The Ministry of Education has embarked on a public campaign programme that seeks to increase the number of children out of school, enrolled and retained in schools.
The programme launched at a Nairobi hotel is dubbed; the National Out Of School Children (OOSC) study and the ‘Operation Come to School Programme.
It targets sixteen counties including; Baringo, Bungoma, Garissa, Kajiado, Kilifi, Kwale, Mandera, Marsabit, Nairobi, Narok, Samburu, Tana River, Turkana, Wajir and West Pokot, where the number of OOSC is high.
Education CS Prof. George Magoha, in a keynote speech read on his behalf by the Principal Secretary (PS), State Department for Implementation of Curriculum Reforms, Prof. Fatuma Chege, thanked UNESCO and UNICEF for carrying out the study and coming up with interventions to address the problem of children out of school.
He further appreciated all the partners for the financial support towards the realization of the targeted interventions to save children from ignorance and return them to learning.
“This will complement the government’s efforts in ensuring no child is left behind or fails to access basic education,” the statement read.
The CS assured that the government has given priority to the disbursement of Free Primary Education and Free Day Secondary Education Funds and also provided all schools with learning materials.
However, he noted that African countries continue to experience substantial challenges despite the significant progress in promoting access to quality education at the national and global levels.
“These challenges include; low access to education by the vulnerable children and those from marginalized regions, low achievements in literacy and numeracy, weak linkage between training institutions and industry, low demand from TVET training and gender disparities among others,” CS noted.
The CS was further dejected by the statistics provided showing some counties in ASALs are home to high numbers of out of school children.
According to the Survey Report, there were 52 boys and 48 girls for every 100 OOSC within the 16 counties and herding, casual labour, boda boda business, and house chores accounted for at least 50 per cent of all the activities that OOSC engage in on a daily basis.
CS Magoha said there is need for concerted efforts, collaboration and partnerships, parental empowerment and engagement, media campaigns and other strategic interventions to be applied in ensuring all learners access and complete education.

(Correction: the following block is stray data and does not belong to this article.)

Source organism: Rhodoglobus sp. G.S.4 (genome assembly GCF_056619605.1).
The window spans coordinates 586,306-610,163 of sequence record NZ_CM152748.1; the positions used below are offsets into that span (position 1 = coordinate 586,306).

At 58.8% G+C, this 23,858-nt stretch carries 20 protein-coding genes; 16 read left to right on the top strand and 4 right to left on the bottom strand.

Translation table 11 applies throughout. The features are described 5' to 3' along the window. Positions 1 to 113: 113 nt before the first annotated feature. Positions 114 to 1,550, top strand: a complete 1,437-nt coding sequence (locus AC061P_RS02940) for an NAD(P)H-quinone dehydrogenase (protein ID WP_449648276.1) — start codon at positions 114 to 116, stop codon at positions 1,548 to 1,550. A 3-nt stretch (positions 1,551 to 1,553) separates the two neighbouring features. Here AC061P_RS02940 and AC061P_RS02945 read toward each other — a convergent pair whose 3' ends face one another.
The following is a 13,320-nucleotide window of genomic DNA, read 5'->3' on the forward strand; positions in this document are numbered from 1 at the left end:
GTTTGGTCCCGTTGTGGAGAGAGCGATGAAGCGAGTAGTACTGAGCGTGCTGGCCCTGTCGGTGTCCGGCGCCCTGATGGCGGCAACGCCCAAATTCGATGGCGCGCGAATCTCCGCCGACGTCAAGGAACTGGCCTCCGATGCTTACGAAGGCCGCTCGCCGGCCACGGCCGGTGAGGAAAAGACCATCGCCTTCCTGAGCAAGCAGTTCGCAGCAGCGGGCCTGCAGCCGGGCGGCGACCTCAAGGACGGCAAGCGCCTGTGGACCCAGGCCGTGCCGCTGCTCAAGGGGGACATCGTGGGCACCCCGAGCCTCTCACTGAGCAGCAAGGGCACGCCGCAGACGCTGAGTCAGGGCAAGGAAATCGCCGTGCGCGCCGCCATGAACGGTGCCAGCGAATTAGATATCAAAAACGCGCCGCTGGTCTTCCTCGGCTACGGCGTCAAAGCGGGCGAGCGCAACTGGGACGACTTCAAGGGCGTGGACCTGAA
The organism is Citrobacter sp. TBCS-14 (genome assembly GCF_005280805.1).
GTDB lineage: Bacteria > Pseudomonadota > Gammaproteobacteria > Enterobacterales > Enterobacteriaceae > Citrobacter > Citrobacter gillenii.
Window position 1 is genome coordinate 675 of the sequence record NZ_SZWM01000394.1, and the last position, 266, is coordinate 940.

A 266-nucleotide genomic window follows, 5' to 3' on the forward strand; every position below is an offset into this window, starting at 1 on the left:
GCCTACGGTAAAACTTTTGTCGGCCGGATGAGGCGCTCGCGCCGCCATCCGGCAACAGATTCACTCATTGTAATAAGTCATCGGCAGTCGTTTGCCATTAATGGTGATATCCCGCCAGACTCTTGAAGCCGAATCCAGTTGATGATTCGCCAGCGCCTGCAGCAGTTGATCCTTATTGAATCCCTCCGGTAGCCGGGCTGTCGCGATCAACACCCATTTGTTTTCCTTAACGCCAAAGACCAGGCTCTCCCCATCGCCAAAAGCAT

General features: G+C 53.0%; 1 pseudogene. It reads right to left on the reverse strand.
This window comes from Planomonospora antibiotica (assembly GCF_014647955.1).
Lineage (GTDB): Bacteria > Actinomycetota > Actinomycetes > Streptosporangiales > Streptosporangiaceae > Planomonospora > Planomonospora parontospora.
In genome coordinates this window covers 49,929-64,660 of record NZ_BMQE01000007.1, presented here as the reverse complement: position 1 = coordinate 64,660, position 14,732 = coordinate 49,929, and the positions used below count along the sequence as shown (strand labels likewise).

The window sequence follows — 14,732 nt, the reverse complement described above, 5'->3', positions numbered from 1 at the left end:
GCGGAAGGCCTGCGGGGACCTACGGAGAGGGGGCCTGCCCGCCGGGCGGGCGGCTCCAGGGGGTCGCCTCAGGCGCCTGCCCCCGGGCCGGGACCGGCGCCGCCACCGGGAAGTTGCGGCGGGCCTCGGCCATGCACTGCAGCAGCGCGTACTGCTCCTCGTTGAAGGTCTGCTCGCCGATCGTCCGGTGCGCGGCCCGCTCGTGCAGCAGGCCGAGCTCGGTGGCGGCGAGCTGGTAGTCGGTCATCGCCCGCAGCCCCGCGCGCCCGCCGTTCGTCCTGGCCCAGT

“This situation calls for all children to go back to school and society must encourage and play its role in promoting all government initiatives like the one we are launching today,” he said, quoting the former UN Secretary General Koffi Annan who said, ‘Literacy is the road to human progress and the means through which every man, woman and child can realize his or her full potential,’
He also expressed his awareness of the primary goal of the programme to enroll 250,000 children, 50 per cent boys and 50 per cent girls and 5 per cent children with disability, who are out of school, to access quality basic education.
“I cannot overemphasize UNICEF’s role in supporting some of the continued interventions such as the dissemination of National Re-entry Guidelines, Mentorship Policy and provision of psychosocial support to learners rejoining school after dropping out and also the undertaking of the various water, sanitation and hygiene (WASH) programmes in primary school,” he said.
The CS urged all the stakeholders to take note of the recommendations made in the National Report and take requisite action, to ensure all children go back to school in line with the government Policy.
The baseline of the OOSC report projects the success of increasing access to education, which is a reflection of the government’s commitment to free primary and day secondary education, as envisioned in the ‘Big 4’ Agenda.
On her part, PS Prof. Fatuma Chege welcomed players in the programme including the National Council for Nomadic Education in Kenya (NACONEK), United Nations Children’s Fund (UNICEF), United Nations Educational, Scientific and Cultural Organization (UNESCO).
She observed that the OOSC and ‘Come to School’ programmes aims at attracting and retaining children in schools, citing very good research reports on children’s education by the stakeholders.
“It is our duty as adults, experts, education practitioners and government officials to explore, investigate and find out the causes that are keeping these children out of school,” she said.
By Michael Omondi and Faith Kinyanjui